Since device embolization is an emergency, surgery is the preferred mode of retrieval; however, percutaneous device retrieval is possible with careful manipulation and dexterity. Even though it can be a time-consuming process, we strongly feel that in the right setting it must be attempted in order to prevent the mortality and morbidities associated with an open surgical approach for the same.

 
  References Top

1.
Rudolph AM. Ventricular septal defect. In: Rudolph AM, editor. Congenital diseases of the heart: Clinical-physiological considerations. 2 nd ed. Armonk: Futura Publishing Company; 2001. p. 197-244.  Back to cited text no. 1
    
2.
Holzer R, Balzer D, Cao QL, Lock K, Hijazi ZM. Amplatzer Muscular Ventricular Septal Defect Investigators. Device closure of muscular ventricular septal defects using the Amplatzer muscular ventricular septal defect occlude: Immediate and mid-term results of a U. S. registry. J Am Coll Cardiol 2004;43:1257-63.  Back to cited text no. 2
    
3.
Carminati M, Butera G, Chessa M, De Giovanni J, Fisher G, Gewillig M, et al. Investigators of the European VSD Registry. Transcatheter closure of congenital ventricular septal defects: Results of the European Registry. Eur Heart J 2007;28:2361-8.  Back to cited text no. 3
    
4.
Lillehei CW, Cohen M, Warden HE, Ziegler NR, Varco RL. The results of direct vision closure of ventricular septal defects in eight patients by means of controlled cross circulation. Surg Gynecol Obstet 1955;101:446-66.  Back to cited text no. 4
    
5.
Bol-Raap G, Weerheim J, Kappetein AP, Witsenburg M, Bogers AJ. Follow-up after surgical closure of congenital ventricular septal defect. Eur J Cardiothorac Surg 2003;24:511-5.  Back to cited text no. 5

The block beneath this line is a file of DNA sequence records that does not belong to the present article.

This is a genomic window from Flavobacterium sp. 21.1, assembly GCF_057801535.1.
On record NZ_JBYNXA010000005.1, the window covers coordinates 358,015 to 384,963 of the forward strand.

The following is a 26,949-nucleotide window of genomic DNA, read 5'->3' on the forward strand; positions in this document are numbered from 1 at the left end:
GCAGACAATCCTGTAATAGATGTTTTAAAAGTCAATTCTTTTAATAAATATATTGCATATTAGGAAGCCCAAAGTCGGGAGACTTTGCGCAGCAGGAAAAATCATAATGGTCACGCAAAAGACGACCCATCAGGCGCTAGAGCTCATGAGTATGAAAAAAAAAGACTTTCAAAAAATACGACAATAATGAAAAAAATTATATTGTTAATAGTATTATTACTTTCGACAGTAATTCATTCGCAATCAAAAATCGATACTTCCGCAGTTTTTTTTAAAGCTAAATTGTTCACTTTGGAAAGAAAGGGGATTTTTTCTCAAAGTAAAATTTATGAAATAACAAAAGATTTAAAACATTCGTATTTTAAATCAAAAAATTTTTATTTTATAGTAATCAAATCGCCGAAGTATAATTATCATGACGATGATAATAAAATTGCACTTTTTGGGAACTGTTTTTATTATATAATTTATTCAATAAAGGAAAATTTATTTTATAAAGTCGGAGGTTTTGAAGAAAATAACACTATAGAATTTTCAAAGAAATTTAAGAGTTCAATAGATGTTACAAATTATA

6.
Mavroudis C, Backer CL, Jacobs JP. Ventricular septal defect. In: Mavroudis C, Backer CL, editors. 3 rd ed. Pediatric Cardiac Surgery.Mosby, Inc.; 2003. p. 298-320.  Back to cited text no. 6
    
7.
Thanopoulos BD, Rigby ML. Outcome of transcatheter closure of muscular ventricular septal defects with the Amplatzer ventricular septal defect occluder. Heart 2005;91:513-6.  Back to cited text no. 7
    
8.
Arora R, Trehan V, Thakur AK, Mehta V, Sengupta PP, Nigam N. Transcatheter closure of congenital muscular ventricular septal defect. J Interv Cardiol 2004;17:109-15.  Back to cited text no. 8
    
9.
Bass JL, Kalra GS, Arora R, Masura J, Gavora P, Thanoupoulos BD, et al. Initial human experience with the Amplatzer perimembranous ventricular septal occluder device. Catheter Cardiovasc Interv 2003;58:238-45.  Back to cited text no. 9
    
10.
Fu YC, Bass J, Amin Z, Radtke W, Cheatham JP, Hellenbrand WE, et al. Transcatheter closure of perimembranous ventricular septal defects using the new Amplatzer membranous VSD occluder: Results of the U. S. phase I trial. J Am Coll Cardiol 2006;47:319-25.  Back to cited text no. 10
    


    Figures

  [Figure 1], [Figure 2], [Figure 3], [Figure 4], [Figure 5]